Triamcinolone-impregnated nasal dressing following endoscopic sinus surgery: A randomized, double-blind, placebo-controlled study

Authors

  • David W. J. Côté MD, MPH,

    Corresponding author
    1. Division of Otolaryngology, Head and Neck Surgery, University of Alberta, Edmonton, Alberta, Canada
    • Chief Resident, c/o Division of Otolaryngology, Head and Neck Surgery, University of Alberta, 1E4 Walter McKenzie Centre, 8440-112 Street NW, Edmonton, Alberta, Canada T6G 2B7
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  • Erin D. Wright MD CM, MEd

    1. Division of Otolaryngology, Head and Neck Surgery, University of Alberta, Edmonton, Alberta, Canada
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  • This article has been awarded the Shirley Baron Resident Research Award, Western Section, and was presented at the Triological Society Combined Sections Meeting, Orlando, Florida, U.S.A., February 4–7, 2010.

  • Investigator-initiated study with Nasopore dressings donated by Stryker Canada. Stryker Canada had no involvement in study design, protocol, methods, or analysis. The authors have no other funding, financial relationships, or conflicts of interest to disclose.

Abstract

Objectives/Hypothesis:

To evaluate the impact of steroid-impregnated absorbable nasal dressing on wound healing and surgical outcomes after endoscopic sinus surgery (ESS).

Study Design:

A prospective, randomized, double-blinded, placebo-controlled trial.

Methods:

Chronic rhinosinusitis patients with polyposis who were to undergo bilateral endoscopic sinus surgery were recruited and randomized to receive triamcinolone-impregnated bioresorbable dressing (Nasopore; Stryker Canada, Hamilton, Ontario, Canada) in one nasal cavity and saline-impregnated dressing contralaterally. Postoperative healing assessments of edema, crusting, secretions, and scarring were done at postoperative days 7, 14, 28 and at 3 and 6 months using validated Lund-Kennedy and Perioperative Sinus Endoscopy (POSE) scores.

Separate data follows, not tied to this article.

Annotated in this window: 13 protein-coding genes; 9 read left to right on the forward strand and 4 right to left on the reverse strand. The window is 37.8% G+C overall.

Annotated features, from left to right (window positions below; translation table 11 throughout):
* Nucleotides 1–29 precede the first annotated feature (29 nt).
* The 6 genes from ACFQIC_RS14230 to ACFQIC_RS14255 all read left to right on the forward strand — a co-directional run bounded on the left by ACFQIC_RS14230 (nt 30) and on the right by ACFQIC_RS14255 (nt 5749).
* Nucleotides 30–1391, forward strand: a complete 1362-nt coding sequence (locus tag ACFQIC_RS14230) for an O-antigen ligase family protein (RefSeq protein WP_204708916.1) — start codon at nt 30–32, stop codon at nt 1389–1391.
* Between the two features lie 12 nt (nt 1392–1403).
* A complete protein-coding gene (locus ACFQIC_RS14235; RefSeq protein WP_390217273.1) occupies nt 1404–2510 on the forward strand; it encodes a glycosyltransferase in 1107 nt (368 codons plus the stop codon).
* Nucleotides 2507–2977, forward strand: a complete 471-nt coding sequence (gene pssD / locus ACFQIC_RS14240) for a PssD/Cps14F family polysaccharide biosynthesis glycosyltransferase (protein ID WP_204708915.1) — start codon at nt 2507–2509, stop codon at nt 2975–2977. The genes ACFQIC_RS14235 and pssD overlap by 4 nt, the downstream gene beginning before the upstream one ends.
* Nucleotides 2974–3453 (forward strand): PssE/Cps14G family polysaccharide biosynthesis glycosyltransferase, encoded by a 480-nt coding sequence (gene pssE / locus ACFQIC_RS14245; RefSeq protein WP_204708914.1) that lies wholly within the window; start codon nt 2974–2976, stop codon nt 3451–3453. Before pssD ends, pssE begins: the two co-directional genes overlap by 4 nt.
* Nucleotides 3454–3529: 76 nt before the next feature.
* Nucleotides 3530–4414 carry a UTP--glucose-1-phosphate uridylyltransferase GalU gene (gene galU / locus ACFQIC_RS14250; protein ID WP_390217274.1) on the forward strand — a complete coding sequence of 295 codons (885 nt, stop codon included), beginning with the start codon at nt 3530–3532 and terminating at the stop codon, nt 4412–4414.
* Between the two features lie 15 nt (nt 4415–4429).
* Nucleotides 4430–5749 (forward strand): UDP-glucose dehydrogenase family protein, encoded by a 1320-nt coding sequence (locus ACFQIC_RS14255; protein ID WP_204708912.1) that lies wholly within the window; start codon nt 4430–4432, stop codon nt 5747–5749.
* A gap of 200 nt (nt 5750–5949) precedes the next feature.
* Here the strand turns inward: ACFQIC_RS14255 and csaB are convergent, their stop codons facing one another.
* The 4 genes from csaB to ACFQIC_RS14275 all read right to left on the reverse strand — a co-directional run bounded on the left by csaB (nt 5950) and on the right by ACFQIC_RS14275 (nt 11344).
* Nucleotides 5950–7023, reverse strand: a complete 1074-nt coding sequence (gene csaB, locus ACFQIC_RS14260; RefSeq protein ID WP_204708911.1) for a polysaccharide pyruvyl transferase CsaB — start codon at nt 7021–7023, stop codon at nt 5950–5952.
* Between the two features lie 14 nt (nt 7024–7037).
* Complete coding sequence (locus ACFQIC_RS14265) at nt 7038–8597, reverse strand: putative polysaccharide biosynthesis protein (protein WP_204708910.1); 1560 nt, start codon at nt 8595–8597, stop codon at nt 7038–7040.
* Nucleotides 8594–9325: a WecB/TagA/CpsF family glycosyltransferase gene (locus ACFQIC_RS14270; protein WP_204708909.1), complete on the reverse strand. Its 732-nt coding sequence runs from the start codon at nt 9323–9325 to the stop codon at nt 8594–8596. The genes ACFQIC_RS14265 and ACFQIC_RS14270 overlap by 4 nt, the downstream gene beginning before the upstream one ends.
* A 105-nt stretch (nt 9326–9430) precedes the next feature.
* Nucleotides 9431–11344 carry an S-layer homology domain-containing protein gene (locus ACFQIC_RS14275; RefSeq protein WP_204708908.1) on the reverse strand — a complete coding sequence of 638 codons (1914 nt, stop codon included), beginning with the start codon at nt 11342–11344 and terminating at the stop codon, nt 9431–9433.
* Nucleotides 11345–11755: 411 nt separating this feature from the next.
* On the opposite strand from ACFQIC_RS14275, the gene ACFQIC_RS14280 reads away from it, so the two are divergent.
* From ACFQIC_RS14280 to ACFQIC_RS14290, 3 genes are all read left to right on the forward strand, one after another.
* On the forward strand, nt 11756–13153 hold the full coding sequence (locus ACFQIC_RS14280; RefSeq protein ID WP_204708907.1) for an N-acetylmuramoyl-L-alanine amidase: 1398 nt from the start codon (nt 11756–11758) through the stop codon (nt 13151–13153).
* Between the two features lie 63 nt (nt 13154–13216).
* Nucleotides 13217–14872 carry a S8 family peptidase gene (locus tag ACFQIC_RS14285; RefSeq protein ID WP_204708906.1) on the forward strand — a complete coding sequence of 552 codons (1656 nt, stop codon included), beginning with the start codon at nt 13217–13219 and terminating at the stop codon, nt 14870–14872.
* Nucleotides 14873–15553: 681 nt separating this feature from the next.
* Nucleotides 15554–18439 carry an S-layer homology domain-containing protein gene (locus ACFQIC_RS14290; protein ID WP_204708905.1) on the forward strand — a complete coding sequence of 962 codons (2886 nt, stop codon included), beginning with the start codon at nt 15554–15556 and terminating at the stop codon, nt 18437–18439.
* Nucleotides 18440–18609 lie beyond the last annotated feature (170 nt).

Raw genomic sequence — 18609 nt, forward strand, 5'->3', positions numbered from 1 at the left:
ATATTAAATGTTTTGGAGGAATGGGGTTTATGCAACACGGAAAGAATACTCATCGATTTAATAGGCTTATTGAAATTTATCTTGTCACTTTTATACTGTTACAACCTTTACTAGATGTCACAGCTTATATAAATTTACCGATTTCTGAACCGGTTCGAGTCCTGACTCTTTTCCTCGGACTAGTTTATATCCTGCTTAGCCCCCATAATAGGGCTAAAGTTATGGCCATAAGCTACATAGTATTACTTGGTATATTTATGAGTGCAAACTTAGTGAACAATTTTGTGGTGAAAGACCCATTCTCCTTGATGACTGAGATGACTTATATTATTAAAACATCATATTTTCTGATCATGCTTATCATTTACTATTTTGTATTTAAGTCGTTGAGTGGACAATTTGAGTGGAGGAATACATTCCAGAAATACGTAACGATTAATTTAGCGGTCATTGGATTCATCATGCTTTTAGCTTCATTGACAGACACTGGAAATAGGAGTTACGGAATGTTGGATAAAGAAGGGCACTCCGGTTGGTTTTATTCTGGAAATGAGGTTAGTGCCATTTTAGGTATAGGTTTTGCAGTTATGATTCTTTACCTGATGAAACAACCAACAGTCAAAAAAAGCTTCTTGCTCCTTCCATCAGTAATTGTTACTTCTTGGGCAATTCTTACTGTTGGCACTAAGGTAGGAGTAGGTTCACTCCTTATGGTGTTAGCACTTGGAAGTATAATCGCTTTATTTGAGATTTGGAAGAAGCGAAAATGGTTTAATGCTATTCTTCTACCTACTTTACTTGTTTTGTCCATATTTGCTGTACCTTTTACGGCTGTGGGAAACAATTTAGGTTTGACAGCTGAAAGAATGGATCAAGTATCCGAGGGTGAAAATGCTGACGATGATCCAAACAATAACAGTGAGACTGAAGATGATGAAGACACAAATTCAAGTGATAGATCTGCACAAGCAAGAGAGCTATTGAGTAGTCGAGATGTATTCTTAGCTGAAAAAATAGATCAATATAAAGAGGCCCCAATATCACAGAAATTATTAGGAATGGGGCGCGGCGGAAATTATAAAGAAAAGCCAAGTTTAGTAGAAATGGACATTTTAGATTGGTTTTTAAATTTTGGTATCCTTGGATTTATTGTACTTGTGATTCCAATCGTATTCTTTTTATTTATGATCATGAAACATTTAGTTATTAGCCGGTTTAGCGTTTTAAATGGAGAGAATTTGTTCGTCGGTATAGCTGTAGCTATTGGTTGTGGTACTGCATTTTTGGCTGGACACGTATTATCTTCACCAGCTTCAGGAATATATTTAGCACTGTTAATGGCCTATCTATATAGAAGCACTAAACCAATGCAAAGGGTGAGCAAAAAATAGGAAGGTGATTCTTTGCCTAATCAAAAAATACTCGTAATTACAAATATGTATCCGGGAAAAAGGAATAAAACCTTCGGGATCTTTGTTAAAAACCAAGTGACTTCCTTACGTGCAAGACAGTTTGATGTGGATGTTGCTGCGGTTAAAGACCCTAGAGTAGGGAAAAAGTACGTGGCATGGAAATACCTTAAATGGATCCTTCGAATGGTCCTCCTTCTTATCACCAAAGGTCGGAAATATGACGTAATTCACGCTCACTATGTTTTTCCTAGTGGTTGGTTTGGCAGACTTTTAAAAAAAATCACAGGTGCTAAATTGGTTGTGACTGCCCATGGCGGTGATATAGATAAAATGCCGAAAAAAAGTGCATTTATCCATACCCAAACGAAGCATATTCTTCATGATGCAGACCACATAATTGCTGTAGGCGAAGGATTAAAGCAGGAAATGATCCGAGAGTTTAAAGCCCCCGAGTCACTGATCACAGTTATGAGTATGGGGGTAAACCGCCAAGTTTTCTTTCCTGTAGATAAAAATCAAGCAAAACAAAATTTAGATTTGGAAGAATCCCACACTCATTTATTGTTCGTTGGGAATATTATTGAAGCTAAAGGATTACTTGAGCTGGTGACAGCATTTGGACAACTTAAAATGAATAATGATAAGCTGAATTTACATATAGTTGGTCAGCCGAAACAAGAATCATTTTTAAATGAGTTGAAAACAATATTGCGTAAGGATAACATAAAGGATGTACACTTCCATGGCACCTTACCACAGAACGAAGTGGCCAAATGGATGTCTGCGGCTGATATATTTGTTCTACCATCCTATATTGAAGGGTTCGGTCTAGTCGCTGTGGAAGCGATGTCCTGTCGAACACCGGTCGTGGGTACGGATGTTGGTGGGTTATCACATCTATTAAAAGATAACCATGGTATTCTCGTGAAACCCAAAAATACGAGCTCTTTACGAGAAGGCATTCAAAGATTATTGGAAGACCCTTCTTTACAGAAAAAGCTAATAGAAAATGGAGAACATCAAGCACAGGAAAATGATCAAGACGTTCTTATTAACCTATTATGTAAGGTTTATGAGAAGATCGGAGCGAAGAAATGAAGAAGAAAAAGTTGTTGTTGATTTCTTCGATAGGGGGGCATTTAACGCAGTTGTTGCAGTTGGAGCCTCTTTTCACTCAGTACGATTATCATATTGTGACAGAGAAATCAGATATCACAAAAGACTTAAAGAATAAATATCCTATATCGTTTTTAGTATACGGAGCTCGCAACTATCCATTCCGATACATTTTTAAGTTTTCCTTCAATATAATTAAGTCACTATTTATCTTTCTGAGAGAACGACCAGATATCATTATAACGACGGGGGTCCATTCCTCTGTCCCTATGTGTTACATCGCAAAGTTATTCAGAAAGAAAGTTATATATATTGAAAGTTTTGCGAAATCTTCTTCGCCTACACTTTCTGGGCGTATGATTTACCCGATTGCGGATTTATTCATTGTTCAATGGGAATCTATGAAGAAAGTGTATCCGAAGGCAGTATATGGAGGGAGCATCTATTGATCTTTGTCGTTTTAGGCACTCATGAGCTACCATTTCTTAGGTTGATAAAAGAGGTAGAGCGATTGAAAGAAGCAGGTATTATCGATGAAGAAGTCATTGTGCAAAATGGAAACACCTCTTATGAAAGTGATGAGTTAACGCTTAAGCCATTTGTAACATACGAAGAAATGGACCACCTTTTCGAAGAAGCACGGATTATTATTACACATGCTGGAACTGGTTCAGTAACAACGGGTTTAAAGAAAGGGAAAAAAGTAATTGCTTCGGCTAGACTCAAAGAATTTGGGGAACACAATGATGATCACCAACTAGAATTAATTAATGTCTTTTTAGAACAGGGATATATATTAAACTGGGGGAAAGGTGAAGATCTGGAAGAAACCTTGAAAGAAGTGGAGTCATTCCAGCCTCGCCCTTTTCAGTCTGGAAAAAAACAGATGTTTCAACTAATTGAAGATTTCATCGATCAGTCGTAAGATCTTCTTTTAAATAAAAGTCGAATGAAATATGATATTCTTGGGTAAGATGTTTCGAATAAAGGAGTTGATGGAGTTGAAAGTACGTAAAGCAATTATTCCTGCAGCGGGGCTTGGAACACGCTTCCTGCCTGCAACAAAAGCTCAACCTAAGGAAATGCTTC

Results:

Analysis of 19 enrolled patients having completed observation shows no significant difference between the cavity scores preoperatively using both the POSE and Lund-Kennedy scores. There was, however, a statistically significant difference at day 7 and 14 in both the Lund-Kennedy (P = .04 and P = .03, respectively) and POSE scores (P = .03 and P = .001, respectively) for the treatment and control groups, and a significant difference was also detected between the groups at 3- and 6-month observations (Lund-Kennedy, P = .007 and P = .02, respectively; POSE, P = .049 and P = .01, respectively).

Conclusions:

Data analysis suggests a significant improvement in early postoperative healing in nasal cavities receiving triamcinolone-impregnated absorbable nasal packing following ESS and is also associated with improved healing up to 6 months postoperatively.

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